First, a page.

London: Global oil markets will continue to re-balance this year as a pick-up in demand from refiners absorbs record output from several Gulf producers, the International Energy Agency predicted.
Refiners around the world will process record volumes of crude this quarter as their intake rebounds after falling in the second quarter by the most since 2009, the Paris-based adviser said in its monthly report. That will shrink brimming crude stockpiles even as Saudi Arabia, Kuwait and the United Arab Emirates pump at all-time highs amid competition between Opec nations to secure market share, according to the agency.
Rebounding demand will “help pave the way to a sustained tightening of the crude oil balance,” said the agency, which advises 29 nations on energy policy.
Oil’s recovery from 12-year lows reached in January faltered in early June as inventories of both crude and refined fuels remained bloated, demand growth weakened and US oil explorers began to resume drilling. Opec, which has been pursuing a strategy to maximise its market share rather than defend prices, said it will hold informal talks about how to stabilise prices on the sidelines of a conference in Algiers next month.
Refiners’ crude processing this quarter, known as throughput, will increase by 600,000 barrels a day from a year earlier to a record 80.6 million a day, according to the agency. Throughput sank by 480,000 a day between April and June amid a glut of fuels like gasoline that refiners had churned out earlier in the year while taking advantage of cheap crude prices.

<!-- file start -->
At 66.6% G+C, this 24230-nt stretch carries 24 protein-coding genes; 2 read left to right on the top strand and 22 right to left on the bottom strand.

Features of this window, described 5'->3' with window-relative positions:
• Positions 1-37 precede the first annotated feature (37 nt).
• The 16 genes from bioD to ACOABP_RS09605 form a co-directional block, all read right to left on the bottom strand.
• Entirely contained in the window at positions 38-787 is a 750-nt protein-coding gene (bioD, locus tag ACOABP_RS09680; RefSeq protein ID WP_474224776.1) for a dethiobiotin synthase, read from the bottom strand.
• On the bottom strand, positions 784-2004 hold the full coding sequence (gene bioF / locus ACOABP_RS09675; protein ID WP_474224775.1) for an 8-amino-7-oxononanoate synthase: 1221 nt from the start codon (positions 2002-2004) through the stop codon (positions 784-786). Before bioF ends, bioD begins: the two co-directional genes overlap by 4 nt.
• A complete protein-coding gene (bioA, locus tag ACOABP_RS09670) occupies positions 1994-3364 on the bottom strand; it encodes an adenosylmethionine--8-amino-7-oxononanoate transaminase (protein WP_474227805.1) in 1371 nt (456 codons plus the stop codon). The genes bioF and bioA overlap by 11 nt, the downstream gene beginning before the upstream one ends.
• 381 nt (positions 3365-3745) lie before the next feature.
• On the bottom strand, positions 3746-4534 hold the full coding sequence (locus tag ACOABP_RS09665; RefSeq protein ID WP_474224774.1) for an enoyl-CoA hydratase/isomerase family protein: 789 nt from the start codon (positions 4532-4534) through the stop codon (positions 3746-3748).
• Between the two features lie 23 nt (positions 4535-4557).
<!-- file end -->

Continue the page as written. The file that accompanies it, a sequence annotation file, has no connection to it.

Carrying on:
The IEA increased the supply outlook and saw weaker demand growth next year compared with last month’s report.
The agency trimmed forecasts for world oil demand growth in 2017 by 100,000 barrels a day because of a “dimmer macroeconomic outlook,” projecting that consumption will expand by 1.2 million barrels a day to average 97.5 million a day. It also boosted estimates for supplies from outside the Organisation of Petroleum Exporting Countries by 200,000 barrels a day as Kazakhstan starts its long-delayed Kashagan project.
Output from Opec’s 14 nations increased by 150,000 barrels a day last month to an eight-year peak of 33.39 million a day. Production in its biggest member, Saudi Arabia, climbed to a record 10.62 million a day as the Kingdom raised output to satisfy domestic power consumption, which peaks during the summer with surging air conditioning use.